“That was my set shot,” Brooks said, jokingly, through a broad grin. “I do it every day in practice. They don’t let me shoot it in the game, though.”

Then he admitted he didn’t even see the ball go in the basket, because he was trying to see if Turiaf was going to be able to get to the pass.

The game, as expected, was brutally physical. But GU was able to match the Bearcats shove for shove.

“That’s what we talked about all week,” Bulldogs coach Mark Few said of all the bumping, banging and grabbing that took place. “And our guys are all right with that. They like it.

“There’s a lot of qualities about this team. They might not do some of the things (the media) alluded to, as far as working on their games, but they probably know how to win better than any team we’ve ever had. And if I can pick any quality to have, it’s that one.”

The Bulldogs had several chances to put Cincinnati away late in the game, but failed to close the deal. Stepp missed a lay-in off a tough drive with 1:52 left, Violette blew a dunk on a putback attempt about a minute later and Skinner capped the unsightly trifecta with his overzealous dunk attempt that would have put the Bulldogs up by five with 26 ticks left.

“We were missing close shots all night,” said Brooks, who also matched his career high in rebounds with seven. “We just told Tony to keep his head up, and he came back and made a tremendous play.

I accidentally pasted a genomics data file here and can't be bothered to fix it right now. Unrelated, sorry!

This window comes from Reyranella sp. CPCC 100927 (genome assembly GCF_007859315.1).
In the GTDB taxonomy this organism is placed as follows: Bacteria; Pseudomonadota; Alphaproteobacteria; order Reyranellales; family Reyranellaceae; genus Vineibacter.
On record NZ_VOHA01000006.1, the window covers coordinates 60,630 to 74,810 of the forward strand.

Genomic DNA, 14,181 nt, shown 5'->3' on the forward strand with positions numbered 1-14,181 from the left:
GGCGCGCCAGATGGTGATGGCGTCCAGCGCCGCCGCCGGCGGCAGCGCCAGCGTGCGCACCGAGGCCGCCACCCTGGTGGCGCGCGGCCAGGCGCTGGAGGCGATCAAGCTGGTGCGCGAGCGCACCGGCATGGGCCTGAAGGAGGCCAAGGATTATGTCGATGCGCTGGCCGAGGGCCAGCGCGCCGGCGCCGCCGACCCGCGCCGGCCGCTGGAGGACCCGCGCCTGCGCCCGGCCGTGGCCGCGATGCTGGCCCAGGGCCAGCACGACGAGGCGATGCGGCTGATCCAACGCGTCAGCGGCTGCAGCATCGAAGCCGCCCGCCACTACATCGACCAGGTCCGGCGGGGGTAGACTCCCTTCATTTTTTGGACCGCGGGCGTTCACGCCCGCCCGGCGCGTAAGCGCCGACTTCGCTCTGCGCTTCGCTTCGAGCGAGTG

“All the credit goes to him. He could have dropped his head and pouted, or whatever, but he came back with that big block at the end.”

Skinner, a 6-5 junior with major hops, came running at Bobbitt on the left wing and batted his 3-point try away just as it left his hand.

“I wasn’t worried about fouling him,” Skinner said. “I was just trying to get there in time and, luckily, I got a clean block.”

Huggins, who was ejected less than 4 minutes into the second half after adamantly protesting a no-call after Brooks slapped the ball away from Kareem Johnson in the post, said his team’s inability to keep GU from getting its break going hurt more than Skinner’s big defensive play.

“I thought we played OK, but didn’t get back,” he said. “The whole game turned when we gave them the transitions.”

GU handled Cincinnati’s suffocating defensive pressure without much problem early, but became a bit scattered midway through the second half and made only one field goal in the last 12 minutes of the game. Fortunately for the Zags, they were able to get to the foul line 17 times and convert 12 free throws during that stretch.

The Bearcats, who got 16 points and four assists from senior point guard Taron Barker, were down 70-58 with just less than 5 minutes remaining, but put together a 12-2 run that set up Skinner’s late-game goat-to-hero act.

“Coach (Few) told me I was going to end it one way or the other, and that I ended it dramatically with the block,” Skinner said. “I wish I would have ended it with the dunk.”